Being good is an intentional social act done in the external world where it may be perceived as being helpful to some living thing. A good act can be done for other people, or for animals, or for plants, if the act helps those very different individuals to live their lives better. The act can even be done for your own self if it is done in a way that will bring about a better life for your future self. Doing your household chores in the morning is a good deed because it helps everyone in your family to live better lives later that day and that includes yourself.
The next problem with being a good person is to do your good actions before you die; you can’t do much voluntary work after you die. But you rarely know when you are going to die, so from that perspective you must be doing a good action every moment. Hmm.
Is doing a deed that takes a long time to finish a good thing the whole time? For example, is taking a sick person to a hospital a single continuous good act the whole time you are doing it, or just a good act the conscious moment you choose to do it, and the rest just routine actions? And, if the whole trip is considered a good act and you got killed in an accident while driving dangerously, did you die a good person for taking a person to the hospital or a bad one for driving too fast and getting killed?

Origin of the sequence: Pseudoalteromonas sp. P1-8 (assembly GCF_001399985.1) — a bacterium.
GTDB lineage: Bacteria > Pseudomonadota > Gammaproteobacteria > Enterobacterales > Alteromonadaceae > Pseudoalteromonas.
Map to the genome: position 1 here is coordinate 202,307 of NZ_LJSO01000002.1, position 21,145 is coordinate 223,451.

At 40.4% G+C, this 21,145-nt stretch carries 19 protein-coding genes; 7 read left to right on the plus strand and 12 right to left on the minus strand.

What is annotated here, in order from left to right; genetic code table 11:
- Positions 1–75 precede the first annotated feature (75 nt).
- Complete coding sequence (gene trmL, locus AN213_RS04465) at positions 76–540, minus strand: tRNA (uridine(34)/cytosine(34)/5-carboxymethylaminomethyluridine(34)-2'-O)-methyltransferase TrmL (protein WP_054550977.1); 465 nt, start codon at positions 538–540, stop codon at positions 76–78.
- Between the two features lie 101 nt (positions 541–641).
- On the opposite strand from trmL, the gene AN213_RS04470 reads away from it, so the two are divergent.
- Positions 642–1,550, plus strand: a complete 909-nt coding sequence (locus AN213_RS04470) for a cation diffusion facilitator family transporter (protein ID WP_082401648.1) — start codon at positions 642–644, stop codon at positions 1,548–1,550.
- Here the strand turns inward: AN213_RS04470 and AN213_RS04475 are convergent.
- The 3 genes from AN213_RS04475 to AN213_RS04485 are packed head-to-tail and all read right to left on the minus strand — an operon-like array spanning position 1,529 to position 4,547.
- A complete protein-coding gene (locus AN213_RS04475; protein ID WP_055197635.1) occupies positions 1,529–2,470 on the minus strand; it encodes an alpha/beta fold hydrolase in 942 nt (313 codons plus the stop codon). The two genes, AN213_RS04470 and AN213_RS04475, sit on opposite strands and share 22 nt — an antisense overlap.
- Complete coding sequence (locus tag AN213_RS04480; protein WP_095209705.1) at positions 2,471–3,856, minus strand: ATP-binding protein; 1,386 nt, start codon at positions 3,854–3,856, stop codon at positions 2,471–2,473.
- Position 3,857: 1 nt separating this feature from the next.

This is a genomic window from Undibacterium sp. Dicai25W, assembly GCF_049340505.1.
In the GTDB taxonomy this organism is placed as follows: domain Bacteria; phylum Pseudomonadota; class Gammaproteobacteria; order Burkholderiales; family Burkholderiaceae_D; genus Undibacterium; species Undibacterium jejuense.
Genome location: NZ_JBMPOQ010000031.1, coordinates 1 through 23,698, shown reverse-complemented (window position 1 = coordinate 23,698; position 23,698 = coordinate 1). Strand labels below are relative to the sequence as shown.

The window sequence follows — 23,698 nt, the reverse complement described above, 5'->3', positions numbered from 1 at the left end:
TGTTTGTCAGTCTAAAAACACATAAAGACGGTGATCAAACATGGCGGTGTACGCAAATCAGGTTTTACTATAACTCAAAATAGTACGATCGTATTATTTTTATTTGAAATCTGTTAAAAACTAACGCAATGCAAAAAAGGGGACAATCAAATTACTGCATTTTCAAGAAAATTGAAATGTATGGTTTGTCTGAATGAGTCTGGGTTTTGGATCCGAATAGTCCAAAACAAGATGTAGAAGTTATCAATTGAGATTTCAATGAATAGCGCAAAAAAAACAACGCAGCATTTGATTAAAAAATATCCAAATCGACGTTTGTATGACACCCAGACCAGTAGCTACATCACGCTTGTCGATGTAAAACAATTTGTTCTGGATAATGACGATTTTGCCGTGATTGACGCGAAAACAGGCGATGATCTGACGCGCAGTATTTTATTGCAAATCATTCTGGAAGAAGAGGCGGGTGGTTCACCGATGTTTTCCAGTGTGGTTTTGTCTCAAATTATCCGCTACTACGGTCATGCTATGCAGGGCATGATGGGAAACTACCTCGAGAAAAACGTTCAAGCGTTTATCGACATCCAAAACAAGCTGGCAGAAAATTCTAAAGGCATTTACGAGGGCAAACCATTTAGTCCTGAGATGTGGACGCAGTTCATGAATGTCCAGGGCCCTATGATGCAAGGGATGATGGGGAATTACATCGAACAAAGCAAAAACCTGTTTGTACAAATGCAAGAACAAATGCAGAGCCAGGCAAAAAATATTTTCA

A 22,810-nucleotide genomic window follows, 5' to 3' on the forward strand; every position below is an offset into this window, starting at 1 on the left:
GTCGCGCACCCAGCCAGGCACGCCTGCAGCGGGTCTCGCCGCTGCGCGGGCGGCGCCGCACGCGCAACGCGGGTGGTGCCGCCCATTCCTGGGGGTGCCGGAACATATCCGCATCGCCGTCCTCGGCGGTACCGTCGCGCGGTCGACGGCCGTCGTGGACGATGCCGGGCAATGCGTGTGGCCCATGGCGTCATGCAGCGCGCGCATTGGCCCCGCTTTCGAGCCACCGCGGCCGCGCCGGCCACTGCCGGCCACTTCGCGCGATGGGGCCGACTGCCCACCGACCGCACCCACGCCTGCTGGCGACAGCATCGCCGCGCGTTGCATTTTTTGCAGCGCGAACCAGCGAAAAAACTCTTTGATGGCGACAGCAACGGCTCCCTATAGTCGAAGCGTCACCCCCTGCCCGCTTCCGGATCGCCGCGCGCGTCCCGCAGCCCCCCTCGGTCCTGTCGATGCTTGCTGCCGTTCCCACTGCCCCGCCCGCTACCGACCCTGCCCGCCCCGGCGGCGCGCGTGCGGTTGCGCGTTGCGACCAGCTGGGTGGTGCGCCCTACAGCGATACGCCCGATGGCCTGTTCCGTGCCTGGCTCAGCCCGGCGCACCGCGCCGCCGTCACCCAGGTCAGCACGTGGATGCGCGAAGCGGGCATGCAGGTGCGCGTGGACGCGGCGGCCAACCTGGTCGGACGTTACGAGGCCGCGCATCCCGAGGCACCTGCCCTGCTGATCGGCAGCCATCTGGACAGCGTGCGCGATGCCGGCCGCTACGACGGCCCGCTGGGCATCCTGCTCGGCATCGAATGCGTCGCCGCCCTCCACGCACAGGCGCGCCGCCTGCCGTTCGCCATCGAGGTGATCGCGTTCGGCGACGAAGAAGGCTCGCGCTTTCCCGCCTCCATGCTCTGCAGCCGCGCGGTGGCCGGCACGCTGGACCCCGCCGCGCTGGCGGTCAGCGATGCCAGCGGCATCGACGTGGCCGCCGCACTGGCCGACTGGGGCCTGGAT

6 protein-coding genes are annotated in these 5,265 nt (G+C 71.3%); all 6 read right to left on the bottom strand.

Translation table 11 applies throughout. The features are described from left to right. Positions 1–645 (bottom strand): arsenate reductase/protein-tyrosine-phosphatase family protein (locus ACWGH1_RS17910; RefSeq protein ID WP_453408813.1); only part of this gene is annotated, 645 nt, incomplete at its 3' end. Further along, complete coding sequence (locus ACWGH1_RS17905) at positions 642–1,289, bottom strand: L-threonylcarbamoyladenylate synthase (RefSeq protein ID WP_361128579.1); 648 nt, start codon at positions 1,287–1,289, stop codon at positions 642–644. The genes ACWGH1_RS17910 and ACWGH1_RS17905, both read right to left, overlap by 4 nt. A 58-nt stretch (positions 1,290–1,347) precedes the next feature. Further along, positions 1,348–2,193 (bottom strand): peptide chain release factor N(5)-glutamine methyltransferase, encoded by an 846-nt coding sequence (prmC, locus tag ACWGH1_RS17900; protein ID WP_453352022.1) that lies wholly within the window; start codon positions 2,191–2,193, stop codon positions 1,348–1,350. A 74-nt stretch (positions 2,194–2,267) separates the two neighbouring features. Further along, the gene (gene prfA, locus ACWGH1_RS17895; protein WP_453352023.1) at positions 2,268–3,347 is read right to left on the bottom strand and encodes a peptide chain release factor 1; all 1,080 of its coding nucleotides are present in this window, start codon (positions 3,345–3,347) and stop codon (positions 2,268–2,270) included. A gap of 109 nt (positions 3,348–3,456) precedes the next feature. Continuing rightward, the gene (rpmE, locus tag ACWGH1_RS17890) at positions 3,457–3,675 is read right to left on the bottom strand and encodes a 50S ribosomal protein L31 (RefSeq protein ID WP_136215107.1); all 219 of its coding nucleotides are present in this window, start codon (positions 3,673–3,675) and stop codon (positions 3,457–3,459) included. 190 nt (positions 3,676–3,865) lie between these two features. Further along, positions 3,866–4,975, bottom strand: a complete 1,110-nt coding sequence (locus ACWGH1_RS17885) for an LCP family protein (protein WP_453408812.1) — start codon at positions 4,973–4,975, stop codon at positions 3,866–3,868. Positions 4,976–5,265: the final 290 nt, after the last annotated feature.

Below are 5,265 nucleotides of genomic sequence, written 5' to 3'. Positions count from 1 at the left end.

It felt like I was doing a good thing this morning, while sweeping up the sidewalks approaching the Unitarian Universalist church here in Bend, Oregon. Was I doing a good thing with each sweep of the broom and thus a lot of good things, or was it just the single ten-minute act that should be considered a single good act? While thinking about these things, I occasionally opened the front doors for people coming by and tried to be as welcoming as seemed appropriate.
There are no people in the picture above, but about two hundred people went in and came out over this area. One guy asked me why I was doing this nice but not very necessary work. I recalled to him the Classic Greek story of Sisyphus and how that guy offended one of the gods. So he was condemned by that god to push a large rock up a hill that day, but overnight it rolled back down and the next day he was told to push it up again.
The passing guy said that was a horrible job, a thankless job, but I said, No, I feel more like a modern Sisyphus who has been given a wonderful job. Sisyphus considered himself a lucky man because his life had a purpose and he was working for a god. I said I was doing a job too, a tiny one I admit, but it was helping living people live better lives and that was a good use of my time and my effort too.
After the service, when returning to my car, I picked up a few pieces of natural litter and some artificial litter too, and was wondering if each of those individual acts was equally good, or not? Is picking up a branch in the path as good as picking up a cigarette butt?
It was a splendid day!